HSIF: Documenting Health Access in Nepal – Grace Lesser

This is the seventh post in our Haas Social Impact Fund (HSIF) series.

4. Dhading DH Tent_Gorkha Mother

Mora, 29 years old: “This is my second child. More than this would be a challenge with the economics and with the health. If I don’t use a family planning method I’ll have another baby, and I don’t want that. Most women choose a permanent method for that reason. I will too.”

As an MBA/MPH student, Grace Lesser (2016) had the unique opportunity to receive both the UC Berkeley Global Health Reporting Fellowship and support from the Haas Social Impact Fund (HSIF) and Rashell Young Fellowship this past summer. With these fellowships, she pursued a customer insights/photojournalism study on access to maternal and reproductive health services in post-earthquake Nepal with One Heart Worldwide (OHW), a maternal health NGO with an extraordinary boots-on-the-ground presence in relief efforts there. “My goal in doing this project,” Grace said, “was to provide a counterpoint to the dryness of the policy conversation, or the flatness of the funding dialogue. My original goal was to document narratives across several different countries, but when the earthquake hit Nepal and I had the opportunity to go through a relief organization with a real local presence, I focused my efforts on examining health access in the wake of the crisis.”

11. Dhading_Katunje_Health Post View

View from Katunje Health Post, Dhading District

Grace traveled to some of the most remote areas of the world with One Heart Worldwide as they delivered essential medicines and vaccines to areas that would soon be isolated by the impending three-month monsoon season, going beyond herself to contribute in her own tiny way to the relief efforts and to raise awareness about Nepal. This work was done with mentorship from Ideas42, a behavioral economics firm exploring behavior patterns around adoption and adherence of family planning.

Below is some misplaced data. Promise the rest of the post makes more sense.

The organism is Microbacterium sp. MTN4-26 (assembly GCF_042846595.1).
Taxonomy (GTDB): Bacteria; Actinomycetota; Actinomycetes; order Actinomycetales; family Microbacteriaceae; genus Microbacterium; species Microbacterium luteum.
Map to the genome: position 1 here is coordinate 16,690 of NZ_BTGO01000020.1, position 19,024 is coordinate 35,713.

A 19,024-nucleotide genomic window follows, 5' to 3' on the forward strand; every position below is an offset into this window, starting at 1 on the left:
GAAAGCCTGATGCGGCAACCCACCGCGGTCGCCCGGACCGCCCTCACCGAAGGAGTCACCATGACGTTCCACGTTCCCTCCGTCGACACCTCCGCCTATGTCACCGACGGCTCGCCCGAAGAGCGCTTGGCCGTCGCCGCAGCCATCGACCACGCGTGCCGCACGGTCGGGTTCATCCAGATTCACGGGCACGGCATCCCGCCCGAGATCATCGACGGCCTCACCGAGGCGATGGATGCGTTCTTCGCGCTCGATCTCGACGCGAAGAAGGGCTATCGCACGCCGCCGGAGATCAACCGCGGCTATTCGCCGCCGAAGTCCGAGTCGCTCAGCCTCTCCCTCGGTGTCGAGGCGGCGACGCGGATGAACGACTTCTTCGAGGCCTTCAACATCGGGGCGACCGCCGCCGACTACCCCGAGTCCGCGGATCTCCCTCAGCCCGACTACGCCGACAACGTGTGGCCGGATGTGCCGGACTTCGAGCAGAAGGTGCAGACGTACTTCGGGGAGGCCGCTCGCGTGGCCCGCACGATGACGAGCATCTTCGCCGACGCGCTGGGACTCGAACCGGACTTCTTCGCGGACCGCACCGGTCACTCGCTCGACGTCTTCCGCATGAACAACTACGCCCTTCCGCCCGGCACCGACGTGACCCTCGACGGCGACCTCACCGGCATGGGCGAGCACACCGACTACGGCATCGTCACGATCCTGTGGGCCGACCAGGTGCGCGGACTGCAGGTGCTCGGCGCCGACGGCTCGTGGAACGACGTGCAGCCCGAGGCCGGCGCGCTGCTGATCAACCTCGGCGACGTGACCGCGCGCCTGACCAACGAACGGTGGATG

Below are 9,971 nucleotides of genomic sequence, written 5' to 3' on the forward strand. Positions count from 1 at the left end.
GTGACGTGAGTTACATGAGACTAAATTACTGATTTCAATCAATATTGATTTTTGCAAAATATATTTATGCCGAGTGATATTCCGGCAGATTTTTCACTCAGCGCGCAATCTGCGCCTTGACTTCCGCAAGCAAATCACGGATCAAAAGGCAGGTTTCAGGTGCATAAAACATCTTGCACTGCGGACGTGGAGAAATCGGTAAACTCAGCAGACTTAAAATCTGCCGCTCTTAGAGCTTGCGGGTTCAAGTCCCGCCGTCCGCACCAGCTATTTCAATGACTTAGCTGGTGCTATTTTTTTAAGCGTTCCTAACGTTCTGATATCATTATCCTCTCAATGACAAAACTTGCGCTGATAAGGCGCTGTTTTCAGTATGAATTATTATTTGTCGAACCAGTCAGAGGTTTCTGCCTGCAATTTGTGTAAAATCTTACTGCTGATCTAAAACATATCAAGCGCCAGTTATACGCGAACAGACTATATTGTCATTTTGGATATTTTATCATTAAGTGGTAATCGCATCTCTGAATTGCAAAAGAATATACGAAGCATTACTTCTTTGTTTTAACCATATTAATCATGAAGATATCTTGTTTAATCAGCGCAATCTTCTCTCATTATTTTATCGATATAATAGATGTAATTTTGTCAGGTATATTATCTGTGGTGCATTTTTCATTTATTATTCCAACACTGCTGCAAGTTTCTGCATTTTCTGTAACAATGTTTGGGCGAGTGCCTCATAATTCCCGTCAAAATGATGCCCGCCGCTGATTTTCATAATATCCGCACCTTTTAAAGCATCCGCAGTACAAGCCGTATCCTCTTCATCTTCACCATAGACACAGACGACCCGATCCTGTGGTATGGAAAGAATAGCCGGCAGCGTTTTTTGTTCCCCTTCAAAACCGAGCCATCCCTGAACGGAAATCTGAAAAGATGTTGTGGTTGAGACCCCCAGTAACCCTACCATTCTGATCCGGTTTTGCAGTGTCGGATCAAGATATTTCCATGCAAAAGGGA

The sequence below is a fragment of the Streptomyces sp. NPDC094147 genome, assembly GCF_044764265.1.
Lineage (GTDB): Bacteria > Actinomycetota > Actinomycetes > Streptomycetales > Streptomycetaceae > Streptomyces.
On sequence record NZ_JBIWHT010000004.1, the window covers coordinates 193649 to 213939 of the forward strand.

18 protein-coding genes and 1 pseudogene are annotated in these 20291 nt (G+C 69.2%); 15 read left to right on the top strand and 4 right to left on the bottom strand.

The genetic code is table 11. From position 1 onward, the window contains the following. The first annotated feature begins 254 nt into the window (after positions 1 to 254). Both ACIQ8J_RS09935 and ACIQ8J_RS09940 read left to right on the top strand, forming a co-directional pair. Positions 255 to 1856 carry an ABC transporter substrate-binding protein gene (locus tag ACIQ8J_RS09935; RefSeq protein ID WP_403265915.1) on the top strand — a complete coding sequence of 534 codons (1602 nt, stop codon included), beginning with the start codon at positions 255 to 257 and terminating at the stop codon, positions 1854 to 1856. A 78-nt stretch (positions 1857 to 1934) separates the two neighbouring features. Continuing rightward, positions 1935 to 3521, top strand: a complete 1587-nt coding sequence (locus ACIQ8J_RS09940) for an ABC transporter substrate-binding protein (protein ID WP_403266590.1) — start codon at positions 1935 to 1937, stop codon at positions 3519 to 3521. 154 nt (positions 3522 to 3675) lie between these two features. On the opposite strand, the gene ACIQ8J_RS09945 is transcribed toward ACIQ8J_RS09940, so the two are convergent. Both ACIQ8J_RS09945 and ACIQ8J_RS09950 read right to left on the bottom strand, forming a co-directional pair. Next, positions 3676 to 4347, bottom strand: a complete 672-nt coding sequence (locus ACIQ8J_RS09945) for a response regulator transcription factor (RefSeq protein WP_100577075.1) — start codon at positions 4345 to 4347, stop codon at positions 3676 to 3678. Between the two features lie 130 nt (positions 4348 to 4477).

11. Dhading _Katunje_ HP Health Assistant

Urmila, 65 years old, Katunje Health Post Assistant, Dhading District: “Two children is enough.”

Though her work was technically focused on public health research, Grace found that it went far beyond just that: “reproductive health access has broad political, economic, and social (gender empowerment) implications. Research has shown that family planning is one of the most cost-effective ways to reduce maternal mortality, and that declines in fertility through family planning are linked with accelerated economic growth and poverty reduction. It’s my hope that by bringing some of the personal stories to life from around the world, by taking a human-centered approach to development efforts in resource-poor countries around the world, we can start to see how access fits into a broader ecosystem of economic development and growth.”

Laxmi, 29, mother of two: “Family members must actively share family planning knowledge amongst themselves. For example, the mother-in-law should teach her daughter in law, and the mother her small child. This is how we will increase use.”

Find out more about how to get involved in the Haas Social Impact Fund.


One thought on “HSIF: Documenting Health Access in Nepal – Grace Lesser

  1. Pingback: How to Recruit MBAs for Summer Internships | impactmba

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